Ticked No
Don't know
OA - explain re proportionality
The process should always prioritise the health and well-being of those overflown, rather than the financial interests of the aviation industry; this is the only way to move forward.

Tier 1b: Temporary airspace changes

15. Considering Tier 1b changes, to what extent does the draft guidance on temporary airspace changes meet the following criteria?

Comprehensible – it is clear to me what happens
Please select one item
1: the guidance is good and meets this criterion Ticked 2: the guidance mostly meets this criterion 3: the guidance does not sufficiently meet this criterion
Transparent – the activities are explained well and will take place as publicly as possible
Please select one item
1: the guidance is good and meets this criterion Ticked 2: the guidance mostly meets this criterion 3: the guidance does not sufficiently meet this criterion
Proportionate – the guidance strikes the right balance between detail as to what should happen, and flexibility to allow for different local circumstances
Please select one item
1: the guidance is good and meets this criterion 2: the guidance mostly meets this criterion Ticked 3: the guidance does not sufficiently meet this criterion
How to improve
90 days (3 months) is a long time for a change that has not been consulted on and there's nothing in the guidance to limit how often these changes may occur.

Tier 1c: Operational airspace trials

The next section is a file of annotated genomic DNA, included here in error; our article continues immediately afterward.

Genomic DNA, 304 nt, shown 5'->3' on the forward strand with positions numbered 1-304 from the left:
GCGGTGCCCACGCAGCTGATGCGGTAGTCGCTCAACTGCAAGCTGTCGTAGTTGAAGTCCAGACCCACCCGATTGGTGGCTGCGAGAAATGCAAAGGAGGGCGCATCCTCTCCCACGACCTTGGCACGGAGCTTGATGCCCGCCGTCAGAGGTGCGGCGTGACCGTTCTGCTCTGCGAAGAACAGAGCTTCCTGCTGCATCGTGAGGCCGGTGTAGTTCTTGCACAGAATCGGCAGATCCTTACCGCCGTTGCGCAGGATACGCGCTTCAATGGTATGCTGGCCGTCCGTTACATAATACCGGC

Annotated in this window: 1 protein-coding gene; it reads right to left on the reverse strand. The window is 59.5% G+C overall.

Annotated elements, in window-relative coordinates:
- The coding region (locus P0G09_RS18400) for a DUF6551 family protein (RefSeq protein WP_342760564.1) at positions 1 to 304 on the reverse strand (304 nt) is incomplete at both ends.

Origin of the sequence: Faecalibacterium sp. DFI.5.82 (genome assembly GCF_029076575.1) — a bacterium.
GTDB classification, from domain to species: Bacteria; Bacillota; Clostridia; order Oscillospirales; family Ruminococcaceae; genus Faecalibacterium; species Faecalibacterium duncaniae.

16. Considering Tier 1c changes, to what extent does the draft guidance on operational airspace trials meet the following criteria?

Comprehensible – it is clear to me what happens
Please select one item
1: the guidance is good and meets this criterion Ticked 2: the guidance mostly meets this criterion 3: the guidance does not sufficiently meet this criterion
Transparent – the activities are explained well and will take place as publicly as possible
Please select one item
1: the guidance is good and meets this criterion Ticked 2: the guidance mostly meets this criterion 3: the guidance does not sufficiently meet this criterion
Proportionate – the guidance strikes the right balance between detail as to what should happen, and flexibility to allow for different local circumstances
Please select one item
1: the guidance is good and meets this criterion 2: the guidance mostly meets this criterion Ticked 3: the guidance does not sufficiently meet this criterion
How to improve